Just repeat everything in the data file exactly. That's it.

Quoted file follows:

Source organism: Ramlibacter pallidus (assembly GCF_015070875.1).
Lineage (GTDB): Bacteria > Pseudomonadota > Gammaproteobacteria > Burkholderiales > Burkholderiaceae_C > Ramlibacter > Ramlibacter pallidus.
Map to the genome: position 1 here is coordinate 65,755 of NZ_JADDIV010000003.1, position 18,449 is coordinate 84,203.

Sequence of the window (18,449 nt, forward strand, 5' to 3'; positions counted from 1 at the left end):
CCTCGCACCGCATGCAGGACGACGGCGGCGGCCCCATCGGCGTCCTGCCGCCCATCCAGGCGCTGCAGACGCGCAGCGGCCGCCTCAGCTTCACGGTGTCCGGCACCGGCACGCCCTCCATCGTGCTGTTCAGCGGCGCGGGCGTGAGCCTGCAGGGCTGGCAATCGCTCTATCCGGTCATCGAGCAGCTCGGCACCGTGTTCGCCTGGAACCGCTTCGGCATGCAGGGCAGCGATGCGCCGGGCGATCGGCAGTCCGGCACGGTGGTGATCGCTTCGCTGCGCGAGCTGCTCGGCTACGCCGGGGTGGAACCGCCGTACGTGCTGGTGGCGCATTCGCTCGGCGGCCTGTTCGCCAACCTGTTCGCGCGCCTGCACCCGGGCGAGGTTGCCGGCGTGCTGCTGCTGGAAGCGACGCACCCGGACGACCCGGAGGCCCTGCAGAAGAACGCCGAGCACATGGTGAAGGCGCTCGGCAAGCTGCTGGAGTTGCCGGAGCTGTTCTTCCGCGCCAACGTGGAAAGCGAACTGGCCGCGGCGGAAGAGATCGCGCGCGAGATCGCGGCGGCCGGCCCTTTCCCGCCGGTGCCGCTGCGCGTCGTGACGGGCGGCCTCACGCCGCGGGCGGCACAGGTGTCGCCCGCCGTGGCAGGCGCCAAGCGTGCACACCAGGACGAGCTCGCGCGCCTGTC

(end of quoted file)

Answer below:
Source organism: Ramlibacter pallidus (assembly GCF_015070875.1).
Lineage (GTDB): Bacteria > Pseudomonadota > Gammaproteobacteria > Burkholderiales > Burkholderiaceae_C > Ramlibacter > Ramlibacter pallidus.
Map to the genome: position 1 here is coordinate 65,755 of NZ_JADDIV010000003.1, position 18,449 is coordinate 84,203.

Sequence of the window (18,449 nt, forward strand, 5' to 3'; positions counted from 1 at the left end):
CCTCGCACCGCATGCAGGACGACGGCGGCGGCCCCATCGGCGTCCTGCCGCCCATCCAGGCGCTGCAGACGCGCAGCGGCCGCCTCAGCTTCACGGTGTCCGGCACCGGCACGCCCTCCATCGTGCTGTTCAGCGGCGCGGGCGTGAGCCTGCAGGGCTGGCAATCGCTCTATCCGGTCATCGAGCAGCTCGGCACCGTGTTCGCCTGGAACCGCTTCGGCATGCAGGGCAGCGATGCGCCGGGCGATCGGCAGTCCGGCACGGTGGTGATCGCTTCGCTGCGCGAGCTGCTCGGCTACGCCGGGGTGGAACCGCCGTACGTGCTGGTGGCGCATTCGCTCGGCGGCCTGTTCGCCAACCTGTTCGCGCGCCTGCACCCGGGCGAGGTTGCCGGCGTGCTGCTGCTGGAAGCGACGCACCCGGACGACCCGGAGGCCCTGCAGAAGAACGCCGAGCACATGGTGAAGGCGCTCGGCAAGCTGCTGGAGTTGCCGGAGCTGTTCTTCCGCGCCAACGTGGAAAGCGAACTGGCCGCGGCGGAAGAGATCGCGCGCGAGATCGCGGCGGCCGGCCCTTTCCCGCCGGTGCCGCTGCGCGTCGTGACGGGCGGCCTCACGCCGCGGGCGGCACAGGTGTCGCCCGCCGTGGCAGGCGCCAAGCGTGCACACCAGGACGAGCTCGCGCGCCTGTC